King St. Case Study
A Brief History of House
The house was built sometime before the turn of the century. The courthouse with all of the tax records burned down around 1900 so one can only speculate its age. The two upstairs rooms had small porcelain corner sinks and it was believed to have been a boarding house for travelers passing through on the nearby railroad. The old train depot is only a few hundred yards away. When I purchased the house in late 2006 it was in really rough shape. Countless times I heard from other professionals that it would be more practical to tear it down and start over. But due to my youth, inexperience, and stubbornness I decided to move forward and take on the renovation. Being a young builder, this was my opportunity to experiment with all of my favorite building science that I had been reading about for years. My goal was to make a super energy efficient house and build it with as many locally harvested and reclaimed materials as possible. With a mountain of sweat equity I got the job done.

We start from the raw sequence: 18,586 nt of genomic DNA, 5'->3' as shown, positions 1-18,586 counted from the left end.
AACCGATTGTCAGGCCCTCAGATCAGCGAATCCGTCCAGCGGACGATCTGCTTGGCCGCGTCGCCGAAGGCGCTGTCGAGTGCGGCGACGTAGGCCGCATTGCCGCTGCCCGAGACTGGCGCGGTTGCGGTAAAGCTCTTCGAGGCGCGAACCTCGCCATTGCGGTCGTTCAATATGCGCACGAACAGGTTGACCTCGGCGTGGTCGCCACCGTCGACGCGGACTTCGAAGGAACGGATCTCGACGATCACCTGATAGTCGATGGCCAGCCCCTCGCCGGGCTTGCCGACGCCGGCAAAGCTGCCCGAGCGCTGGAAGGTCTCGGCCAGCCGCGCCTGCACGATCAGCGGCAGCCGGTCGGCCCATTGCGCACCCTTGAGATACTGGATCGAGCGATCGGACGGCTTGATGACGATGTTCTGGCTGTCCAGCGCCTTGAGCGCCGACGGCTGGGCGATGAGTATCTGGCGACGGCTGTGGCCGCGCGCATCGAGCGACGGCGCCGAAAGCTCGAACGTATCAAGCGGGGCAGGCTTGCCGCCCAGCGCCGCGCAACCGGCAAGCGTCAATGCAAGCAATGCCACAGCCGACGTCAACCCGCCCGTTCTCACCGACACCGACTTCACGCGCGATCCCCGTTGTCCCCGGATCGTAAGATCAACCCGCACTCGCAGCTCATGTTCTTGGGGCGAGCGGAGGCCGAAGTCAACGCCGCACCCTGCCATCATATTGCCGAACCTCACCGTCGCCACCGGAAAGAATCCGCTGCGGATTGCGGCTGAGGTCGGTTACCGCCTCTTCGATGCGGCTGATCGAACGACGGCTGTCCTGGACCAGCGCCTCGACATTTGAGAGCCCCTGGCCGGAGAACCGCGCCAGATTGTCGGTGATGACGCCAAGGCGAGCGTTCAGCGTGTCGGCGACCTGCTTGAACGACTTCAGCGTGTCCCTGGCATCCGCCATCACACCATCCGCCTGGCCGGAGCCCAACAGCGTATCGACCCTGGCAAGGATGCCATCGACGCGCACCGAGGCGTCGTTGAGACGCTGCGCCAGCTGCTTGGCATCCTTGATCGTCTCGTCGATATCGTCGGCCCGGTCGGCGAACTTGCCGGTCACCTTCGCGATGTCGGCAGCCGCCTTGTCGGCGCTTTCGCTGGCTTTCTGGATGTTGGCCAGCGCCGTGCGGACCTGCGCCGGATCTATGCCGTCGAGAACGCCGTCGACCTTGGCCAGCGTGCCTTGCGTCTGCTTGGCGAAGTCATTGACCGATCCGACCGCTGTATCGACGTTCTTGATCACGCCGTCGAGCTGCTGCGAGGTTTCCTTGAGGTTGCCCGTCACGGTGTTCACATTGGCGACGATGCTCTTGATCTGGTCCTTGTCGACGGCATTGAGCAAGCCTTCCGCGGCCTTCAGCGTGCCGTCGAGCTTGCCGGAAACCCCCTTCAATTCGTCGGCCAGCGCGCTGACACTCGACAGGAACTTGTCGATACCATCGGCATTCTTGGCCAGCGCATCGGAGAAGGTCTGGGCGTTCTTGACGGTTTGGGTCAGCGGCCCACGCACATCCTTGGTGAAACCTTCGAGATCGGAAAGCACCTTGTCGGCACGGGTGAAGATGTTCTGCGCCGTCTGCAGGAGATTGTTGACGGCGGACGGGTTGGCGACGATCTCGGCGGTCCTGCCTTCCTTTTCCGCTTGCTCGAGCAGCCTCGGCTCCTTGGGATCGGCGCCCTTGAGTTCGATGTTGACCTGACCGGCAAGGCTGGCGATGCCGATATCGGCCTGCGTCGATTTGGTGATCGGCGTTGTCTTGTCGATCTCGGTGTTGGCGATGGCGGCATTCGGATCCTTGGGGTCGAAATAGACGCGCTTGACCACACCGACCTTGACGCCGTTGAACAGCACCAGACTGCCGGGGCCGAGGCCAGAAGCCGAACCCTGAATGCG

Details and Finishes of the New House
- Locally harvested heartwood poplar siding
- Antique timbers
- Maple floors
- Stamped tin shingles like original roof
- Ecusta handrail
- Antique front door
- Cherry vanity tops
- Old doors
- Backsplash with reclaimed brick from chimneys
- Concrete countertops
- Maple chopping block from leftover flooring
- Sprayfoam insulation- The wall cavities are full and the roof deck is 8” to 10” in thickness
- Thermal Walls
- ERV (energy recovery ventilation system)- provides fresh air, which is controlled with a humidistat that regulates the amount of humidity in the entire house.
- Sealed attic and crawl space
- On demand tankless hot water heater
- Jeldwen Energy Star rated Windows
Over the last couple of decades there were evergreen trees and shrubs surrounding the entire house and causing some major mold issues. It really needed to breath so we did what was necessary and cut away all of the problematic greenery. The house was much happier now, with an abundance of natural light.
We needed to jack up the house roughly 5 inches, back to its original state. This meant that we had to replace the entire foundation, which was nearly nonexistent anyhow. We tore down 3 old chimneys. The exterior steel siding was covering unsalvageable poplar trim and 5” board on board poplar siding. Removed it. Windows, shingle roof and old stamped time shingles underneath… all removed. Adding an upper story addition on top of the existing kitchen meant we would also have to tear it off to rebuild it, which we did. We were left with four exterior walls, with no windows, doors, roof, siding, or floor system. Now we had a clean slate.